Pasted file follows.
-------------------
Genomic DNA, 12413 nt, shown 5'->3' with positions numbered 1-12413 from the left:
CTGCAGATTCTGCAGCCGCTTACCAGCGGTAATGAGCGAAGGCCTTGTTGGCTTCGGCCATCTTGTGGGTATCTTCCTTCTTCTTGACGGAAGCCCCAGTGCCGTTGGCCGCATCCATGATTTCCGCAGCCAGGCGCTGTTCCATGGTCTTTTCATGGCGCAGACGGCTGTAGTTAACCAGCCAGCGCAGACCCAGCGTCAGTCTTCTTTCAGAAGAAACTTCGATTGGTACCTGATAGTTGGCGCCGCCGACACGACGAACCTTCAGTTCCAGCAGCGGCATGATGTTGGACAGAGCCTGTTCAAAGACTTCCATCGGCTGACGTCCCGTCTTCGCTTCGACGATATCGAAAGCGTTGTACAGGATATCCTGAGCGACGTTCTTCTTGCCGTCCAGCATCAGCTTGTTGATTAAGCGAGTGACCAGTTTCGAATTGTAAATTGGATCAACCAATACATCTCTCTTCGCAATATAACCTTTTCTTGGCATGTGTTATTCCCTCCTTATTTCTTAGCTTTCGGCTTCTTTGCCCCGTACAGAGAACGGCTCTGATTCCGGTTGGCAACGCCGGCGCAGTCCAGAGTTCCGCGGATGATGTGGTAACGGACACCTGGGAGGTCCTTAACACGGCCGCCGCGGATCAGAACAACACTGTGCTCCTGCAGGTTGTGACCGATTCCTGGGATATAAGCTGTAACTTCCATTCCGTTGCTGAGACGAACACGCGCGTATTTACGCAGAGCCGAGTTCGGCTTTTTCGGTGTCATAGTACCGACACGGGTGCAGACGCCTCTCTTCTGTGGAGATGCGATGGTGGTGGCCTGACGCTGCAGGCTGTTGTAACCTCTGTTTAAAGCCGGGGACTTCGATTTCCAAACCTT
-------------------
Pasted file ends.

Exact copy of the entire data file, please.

Genomic DNA, 12413 nt, shown 5'->3' with positions numbered 1-12413 from the left:
CTGCAGATTCTGCAGCCGCTTACCAGCGGTAATGAGCGAAGGCCTTGTTGGCTTCGGCCATCTTGTGGGTATCTTCCTTCTTCTTGACGGAAGCCCCAGTGCCGTTGGCCGCATCCATGATTTCCGCAGCCAGGCGCTGTTCCATGGTCTTTTCATGGCGCAGACGGCTGTAGTTAACCAGCCAGCGCAGACCCAGCGTCAGTCTTCTTTCAGAAGAAACTTCGATTGGTACCTGATAGTTGGCGCCGCCGACACGACGAACCTTCAGTTCCAGCAGCGGCATGATGTTGGACAGAGCCTGTTCAAAGACTTCCATCGGCTGACGTCCCGTCTTCGCTTCGACGATATCGAAAGCGTTGTACAGGATATCCTGAGCGACGTTCTTCTTGCCGTCCAGCATCAGCTTGTTGATTAAGCGAGTGACCAGTTTCGAATTGTAAATTGGATCAACCAATACATCTCTCTTCGCAATATAACCTTTTCTTGGCATGTGTTATTCCCTCCTTATTTCTTAGCTTTCGGCTTCTTTGCCCCGTACAGAGAACGGCTCTGATTCCGGTTGGCAACGCCGGCGCAGTCCAGAGTTCCGCGGATGATGTGGTAACGGACACCTGGGAGGTCCTTAACACGGCCGCCGCGGATCAGAACAACACTGTGCTCCTGCAGGTTGTGACCGATTCCTGGGATATAAGCTGTAACTTCCATTCCGTTGCTGAGACGAACACGCGCGTATTTACGCAGAGCCGAGTTCGGCTTTTTCGGTGTCATAGTACCGACACGGGTGCAGACGCCTCTCTTCTGTGGAGATGCGATGGTGGTGGCCTGACGCTGCAGGCTGTTGTAACCTCTGTTTAAAGCCGGGGACTTCGATTTCCAAACCTT